At time t = 0, the three molecules are in the initial state.

But as time proceeds, other states appear.

In how many other possible states can the three gas molecules be arranged?

slide7

2

1

3

2

3

3

2

1

1

n

k

=

3

2

n!

(n-k)!

k!

There are three possible ways (“microstates”) in which two molecules could be in the left-hand bulb and one in the right-hand bulb).

The number of microstates in a given state is a binomial coefficient:

where “!” means factorial: 3! = 321.

This is the number of ways n (=3) molecules can be arranged in which k (=2) of them are chosen to be in the left-hand bulb (“n choose k”).

Note that the previous arrangement is also a binomial coefficient with n = 3, k = 3, and 0! = 1 by definition.

slide8

1

2

3

1

2

3

1

2

3

1

2

3

There are also three possible arrangements in which one molecule is in the left-hand bulb (n = 3, k = 1), and there is only one possible way to have no molecules in the left-hand bulb (n = 3, k = 0).

The number of states is n+1 since k varies discretely from 0 to n.

The total number of possible arrangments of three molecules in the two bulbs is the total number of microstates (W).

It is easy to show that the total number of ways n molecules can be arranged at random in the two bulbs is:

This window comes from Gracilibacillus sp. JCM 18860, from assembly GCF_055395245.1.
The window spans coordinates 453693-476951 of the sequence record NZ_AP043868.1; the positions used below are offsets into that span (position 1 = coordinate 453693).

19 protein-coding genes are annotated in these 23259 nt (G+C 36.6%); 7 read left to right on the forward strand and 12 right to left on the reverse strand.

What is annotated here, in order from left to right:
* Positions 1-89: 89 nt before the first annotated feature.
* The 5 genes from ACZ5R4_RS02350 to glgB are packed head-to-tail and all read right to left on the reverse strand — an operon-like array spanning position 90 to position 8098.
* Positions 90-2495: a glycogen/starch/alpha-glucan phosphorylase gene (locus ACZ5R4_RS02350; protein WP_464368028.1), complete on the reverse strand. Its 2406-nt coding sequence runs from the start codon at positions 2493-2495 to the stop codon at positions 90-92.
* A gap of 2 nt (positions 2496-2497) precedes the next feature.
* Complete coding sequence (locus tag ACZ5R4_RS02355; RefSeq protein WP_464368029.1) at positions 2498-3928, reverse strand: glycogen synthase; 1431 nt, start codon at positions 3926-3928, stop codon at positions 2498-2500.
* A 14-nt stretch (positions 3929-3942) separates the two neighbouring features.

W = 2n

slide9

1

3

2

3

1

2

3

1

2

3

2

3

1

2

1

2

3

1

2

3

1

2

3

1

3

1

3

0

3

3

3

2

molecules = 3states = 4microstates = 8

slide10

1

2

3

4

5

6

7

8

As time progresses and the molecules circulate at random between the two bulbs, the probability that any one of the microstates will be visited is 1/8. That is, each microstate has an equal probability of existing.

slide11

1

2

3

4

5

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7

8

The probability that any one of the states will exist is the sum of probabilities of its microstates. Thus, the probability that there would be two molecules in the left bulb (microstates 2 or 3 or 4) is 3/8. The probability that two molecules would be in the right bulb is also 3/8 = 0.375 or 37.5%.

slide12

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2

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Note that the probability of an approximately equal distribution of molecules (two molecules in the left or the right bulb) is 0.75; it is less likely (0.25) that all of the molecules will be found in either the left or the right bulb.

slide13

For 30 molecules, there are 31 states and more than 1 billion microstates. Again, the most probable state is the one with an equal (50-50) distribution of molecules between the bulbs. The probability of any one state is equal to its number of microstates divided by the total number of microstates. Thus ...